Treadmill beggars can’t be choosers

Slipping and squealing but soft underfoot

Today’s run: (treadmill): 2.6 miles

When LIPA announced that it could take seven to ten days to restore power after Sandy came through, I thought they were setting up expectations so they could exceed them. After the criticism LIPA took about its response to Hurricane Irene last year, I wondered if their projections were exaggerated so they’d look good when they beat them. I’m obviously naive.

We are still without power eight days after losing it. I’m used to keeping our cars in the garage but we are parking outdoors while we stay with our hosts. That meant five minutes of scraping ice off the windshield this morning in 27° weather. Earlier this morning, the steam from my shower set off the smoke detector, waking everyone up at 5:30 AM. We miss our house.

I used my mother-in-law’s treadmill this morning because I wasn’t comfortable running in their neighborhood at 4:00 AM. The neighborhood itself is safe, but I didn’t want their security people to be alarmed by a crazy person with a headlamp running around this community. The treadmill is a Nordic Track and the tread platform has a little give compared to our Sole’s. The Nordic Track machine was in need of maintenance, judging from the occasional squealing and slipping of the belt. The slipping did decrease after a few minutes.

I discovered that the machine would not go any lower than a 1% incline, but in the spirit of making lemonade from lemons, I took it as a challenge on top of just pushing my speed. I ran faster on this treadmill than I usually run on our home unit, but you can’t compare machines that may be calibrated differently. With any luck, our power will come back tomorrow and I can return to the road. That is, if the coming storm doesn’t force me indoors, once again.

Still no power, but the running hasn’t stopped

Gas lines: the downside of using generators

Today’s run (street): 5.4 miles

It’s day three in our temporary home and our quality of life between today and last Friday morning is measurable. We stopped back at the house to get some needed items and though we hoped to find the power restored, our house was still dark and cold. We are probably (at least) three days away from getting our power back. That’s created some strain on the gasoline supply and we saw long lines of people queuing up to fill portable gas containers (above).

I’m concerned about having a much longer commute to work tomorrow. At least I’ll have a hot shower to start me off. I certainly appreciated having hot showers after the three runs I have done since we’ve relocated to “The Greens.” This morning I went out with a plan to cover about five miles. Just for fun, I decided to run yesterday’s route in the opposite direction.

The temperature was in the mid-30’s when I started out, but my City Sports running pants and two layers on top kept me comfortable throughout my run. I felt strong from the start and maintained that energy as I made my way through the neighborhood. The hills were in different locations today, but the net elevation was the same. When I returned to the house, my mother-in-law presented me with a couple of slices of challah french toast, fresh off the griddle.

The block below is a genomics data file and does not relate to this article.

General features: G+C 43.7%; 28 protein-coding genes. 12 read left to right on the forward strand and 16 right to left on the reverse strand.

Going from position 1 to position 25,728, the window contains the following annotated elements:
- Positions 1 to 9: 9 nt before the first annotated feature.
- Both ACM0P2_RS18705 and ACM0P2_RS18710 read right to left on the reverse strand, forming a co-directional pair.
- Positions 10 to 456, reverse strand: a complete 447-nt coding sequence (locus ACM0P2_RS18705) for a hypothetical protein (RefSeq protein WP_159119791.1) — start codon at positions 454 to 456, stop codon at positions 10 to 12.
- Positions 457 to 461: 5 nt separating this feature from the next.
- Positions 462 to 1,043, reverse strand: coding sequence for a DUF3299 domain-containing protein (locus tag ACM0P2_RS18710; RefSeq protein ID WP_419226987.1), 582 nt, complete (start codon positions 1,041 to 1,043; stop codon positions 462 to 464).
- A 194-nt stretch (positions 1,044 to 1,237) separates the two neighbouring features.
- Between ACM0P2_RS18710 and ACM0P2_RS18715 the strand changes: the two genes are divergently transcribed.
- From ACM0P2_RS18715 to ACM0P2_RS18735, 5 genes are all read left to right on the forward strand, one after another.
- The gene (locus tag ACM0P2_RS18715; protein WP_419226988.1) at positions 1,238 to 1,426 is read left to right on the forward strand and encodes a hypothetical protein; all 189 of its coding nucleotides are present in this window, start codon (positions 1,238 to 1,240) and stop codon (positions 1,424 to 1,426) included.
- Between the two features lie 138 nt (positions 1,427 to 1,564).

The work week starts tomorrow and I hope that the trains are running on time. I’ll probably do some treadmill runs over the next few days. With any luck, we’ll be back in our house before the end of the week.

Running in the Greens

Verdant

Yesterday’s run (street): 4.5 miles
Today’s run (street): 5.2 miles

We’re staying at our in-laws for what looks like the duration of the power outage. The accommodations are first rate and we’re appreciating the heat, hot water and electricity. My running schedule has been disrupted this week by the storm, but I’ve managed to cover almost 14 miles, with 9.7 of them on the streets around our temporary location.

Yesterday’s run was a nice change from my neighborhood streets. Our hosts live in a gated community called “The Greens” that is meticulously landscaped. While the homes are fairly similar, the colors and architectural features vary throughout neighborhood. There are a couple of long roads that bend around, creating an approximately two mile loop. I ran variations of that route over the last two days for different distances.

I felt great on both runs, the roads varied in pitch all along the route. I wouldn’t call them hills, but some roads provided rolling elevations for short periods. The tough part of the run came during times when the wind was hitting me head on. Between the chill and the force it was hard to maintain a smooth stride. I ended up averaging mid-9:00 paces both runs. Without the wind I probably would have gained 10-15 seconds per mile overall.

I plan to head out again tomorrow for my second weekend run. There’s a chance that we could regain our power by the time I have to return to the office, but I’m not counting on that. If we need to stay longer I’ll use the treadmill during the week because I forgot to bring my headlamp and reflective vest from home. Oh well, using a new treadmill is always a fun experience.

In other running news, I was surprised to learn that the NYC marathon was canceled. I completely understand the reasons behind the decision but I feel badly for my friends who were planning to participate. It’s easy to second guess someone else’s timing, but I think it would have been better to call it off a few days earlier. That way more out of town runners could save their travel expenses and free up hotels for displaced residents. I’ll miss watching the race, but I respect the organizers and the mayor for doing the right thing.